August 13, 2007
just-drinks.com editor's weekly highlights
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It’s a very British obsession, I know, but the weather really has been at the forefront of the minds of almost all of us over here of late. Indeed, across Western Europe in general, the lousy June and July have even been making headlines.
Here at just-drinks, we’re no exception. As the first half - and second quarter – results come pouring in, the excuses are coming thick and fast when performance hasn’t been as good as expected. And the most popular excuse? You guessed it – the sun hasn’t had his hat on.
Scottish & Newcastle was a class example of this last week, when it warned that the poor weather so far this summer had led to its Western European markets of the UK and France experiencing “significant difficulties in two of our three key summer trading months”.
There is probably further bad news on the horizon for the beer group, as July’s floods have coincided with the arrival of the smoking ban in the UK to further dent growth in the second half.
I remember a few years ago, discussing the effect of the weather on drinks companies with a rather verbose analyst. He dismissed the use of a bit of rain as an excuse – and he was rather persuasive.
“Certainly, people drink more of certain beverages when its hot outside,” he said, “but if you’re operating in markets where it’s not always hot outside, then how can you expect growth year in, year out?”
Not only that, he said, but a balanced portfolio should allow drinks companies to sell different products to consumers whatever the weather. “It’s just not a viable excuse anymore.”
S&N is not the first group to fall foul of the weather this year in Western Europe – look at poor old C&C – and it will not be the last either. But there is little doubt that for drinks groups with serious international aspirations he has a point. Businesses of this size hedge against almost everything else – should we not be looking to ways to mitigate bad weather?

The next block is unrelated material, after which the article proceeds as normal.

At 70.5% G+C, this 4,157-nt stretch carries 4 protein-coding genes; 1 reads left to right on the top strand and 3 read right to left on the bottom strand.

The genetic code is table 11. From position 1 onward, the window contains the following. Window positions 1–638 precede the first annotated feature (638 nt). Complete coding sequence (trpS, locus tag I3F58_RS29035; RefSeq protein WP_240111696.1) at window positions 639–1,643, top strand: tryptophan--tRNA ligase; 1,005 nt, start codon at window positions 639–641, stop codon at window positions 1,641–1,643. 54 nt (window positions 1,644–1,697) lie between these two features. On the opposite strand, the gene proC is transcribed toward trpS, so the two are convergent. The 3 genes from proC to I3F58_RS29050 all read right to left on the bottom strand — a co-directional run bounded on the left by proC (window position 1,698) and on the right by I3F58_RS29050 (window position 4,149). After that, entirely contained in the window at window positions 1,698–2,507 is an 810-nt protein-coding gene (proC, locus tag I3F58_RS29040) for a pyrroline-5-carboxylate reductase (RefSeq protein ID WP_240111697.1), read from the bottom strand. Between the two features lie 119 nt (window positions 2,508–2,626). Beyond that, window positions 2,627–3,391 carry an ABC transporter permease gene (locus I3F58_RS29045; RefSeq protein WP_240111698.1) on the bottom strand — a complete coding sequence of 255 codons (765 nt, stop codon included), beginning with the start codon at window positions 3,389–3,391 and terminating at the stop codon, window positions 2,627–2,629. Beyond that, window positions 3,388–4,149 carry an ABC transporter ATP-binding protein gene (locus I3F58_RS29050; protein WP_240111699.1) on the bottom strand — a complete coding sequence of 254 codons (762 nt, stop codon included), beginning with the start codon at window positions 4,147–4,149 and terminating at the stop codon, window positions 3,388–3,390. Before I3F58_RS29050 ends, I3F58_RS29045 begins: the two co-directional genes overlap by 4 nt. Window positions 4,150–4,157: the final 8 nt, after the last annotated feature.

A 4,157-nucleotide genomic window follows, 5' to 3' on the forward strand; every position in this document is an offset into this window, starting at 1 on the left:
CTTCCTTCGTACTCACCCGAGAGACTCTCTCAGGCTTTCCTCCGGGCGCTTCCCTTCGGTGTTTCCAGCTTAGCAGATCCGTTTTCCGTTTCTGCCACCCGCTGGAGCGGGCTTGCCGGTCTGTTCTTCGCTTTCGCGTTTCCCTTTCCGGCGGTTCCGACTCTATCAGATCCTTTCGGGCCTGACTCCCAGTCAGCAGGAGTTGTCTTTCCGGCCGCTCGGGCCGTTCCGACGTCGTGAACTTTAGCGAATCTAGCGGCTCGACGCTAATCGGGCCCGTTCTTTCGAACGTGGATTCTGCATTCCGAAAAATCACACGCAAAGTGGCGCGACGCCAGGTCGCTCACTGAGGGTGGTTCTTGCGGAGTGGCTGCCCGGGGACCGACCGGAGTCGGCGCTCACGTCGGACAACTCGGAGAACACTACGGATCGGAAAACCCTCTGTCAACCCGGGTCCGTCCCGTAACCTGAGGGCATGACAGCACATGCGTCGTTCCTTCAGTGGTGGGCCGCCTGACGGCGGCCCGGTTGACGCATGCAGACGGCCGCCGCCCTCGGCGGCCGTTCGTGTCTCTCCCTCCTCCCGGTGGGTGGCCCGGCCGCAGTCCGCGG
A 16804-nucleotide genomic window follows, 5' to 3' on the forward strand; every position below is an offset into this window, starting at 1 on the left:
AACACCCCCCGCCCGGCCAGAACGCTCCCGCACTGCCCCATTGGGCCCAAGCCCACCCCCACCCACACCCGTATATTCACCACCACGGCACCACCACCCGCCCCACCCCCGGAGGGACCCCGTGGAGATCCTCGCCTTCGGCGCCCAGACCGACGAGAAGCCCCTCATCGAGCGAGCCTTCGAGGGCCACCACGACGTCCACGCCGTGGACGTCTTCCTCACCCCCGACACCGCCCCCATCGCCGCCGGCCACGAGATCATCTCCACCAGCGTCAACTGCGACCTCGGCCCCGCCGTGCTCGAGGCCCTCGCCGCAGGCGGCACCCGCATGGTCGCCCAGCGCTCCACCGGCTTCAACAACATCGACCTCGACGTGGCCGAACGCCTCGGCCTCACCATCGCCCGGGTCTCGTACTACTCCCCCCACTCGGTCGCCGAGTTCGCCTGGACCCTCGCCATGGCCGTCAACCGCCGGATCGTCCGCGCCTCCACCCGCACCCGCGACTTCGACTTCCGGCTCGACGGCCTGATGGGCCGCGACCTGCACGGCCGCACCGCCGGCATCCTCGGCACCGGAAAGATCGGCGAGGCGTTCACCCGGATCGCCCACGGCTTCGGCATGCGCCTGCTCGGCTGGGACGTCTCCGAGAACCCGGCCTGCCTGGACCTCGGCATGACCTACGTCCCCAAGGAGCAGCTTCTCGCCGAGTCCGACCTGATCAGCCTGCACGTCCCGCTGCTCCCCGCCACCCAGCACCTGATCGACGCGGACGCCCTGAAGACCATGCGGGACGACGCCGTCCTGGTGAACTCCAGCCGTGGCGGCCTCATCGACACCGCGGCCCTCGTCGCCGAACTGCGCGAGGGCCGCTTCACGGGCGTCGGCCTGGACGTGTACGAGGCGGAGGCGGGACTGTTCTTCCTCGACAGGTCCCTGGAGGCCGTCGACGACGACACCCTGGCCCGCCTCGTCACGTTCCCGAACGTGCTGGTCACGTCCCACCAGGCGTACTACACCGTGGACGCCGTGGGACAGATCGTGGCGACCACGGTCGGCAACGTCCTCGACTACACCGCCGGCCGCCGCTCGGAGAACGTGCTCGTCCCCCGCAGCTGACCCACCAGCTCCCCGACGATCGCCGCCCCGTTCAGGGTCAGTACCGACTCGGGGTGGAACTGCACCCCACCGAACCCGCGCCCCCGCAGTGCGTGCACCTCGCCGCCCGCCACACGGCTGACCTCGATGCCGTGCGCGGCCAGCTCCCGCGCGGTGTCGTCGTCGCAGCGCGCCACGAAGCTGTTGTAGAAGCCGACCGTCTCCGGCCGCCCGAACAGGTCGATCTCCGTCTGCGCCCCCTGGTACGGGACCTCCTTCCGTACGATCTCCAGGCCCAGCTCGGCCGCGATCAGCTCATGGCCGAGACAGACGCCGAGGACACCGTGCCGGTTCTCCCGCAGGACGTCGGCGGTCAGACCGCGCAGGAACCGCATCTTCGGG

What do you think? I’d welcome your thoughts in our forums section – because he almost convinced me.
Until next time...
Olly Wehring, Managing Editor
Following the recent floods in the UK, bottled water companies provided emergency supplies when mains water services broke down. Their largely unsung actions gave the companies a chance to demonstrate their social responsibility, writes Annette Farr, at a time when the erratic weather patterns have focused public attention on environmental concerns and climate change.
This month's briefing has been written following the success of the first magnificent seven briefing published by just-drinks in July 2006. While health, convenience and indulgence (dubbed the three megatrends) continue to dominate growth strategies within the global drinks industry, a number of emerging trends are also making a significant impact on communications, new product development (NPD) and consumers' purchasing habits. We offer insight and perspective on drinks trends currently influencing manufacturers, retailers and consumers in the global marketplace.
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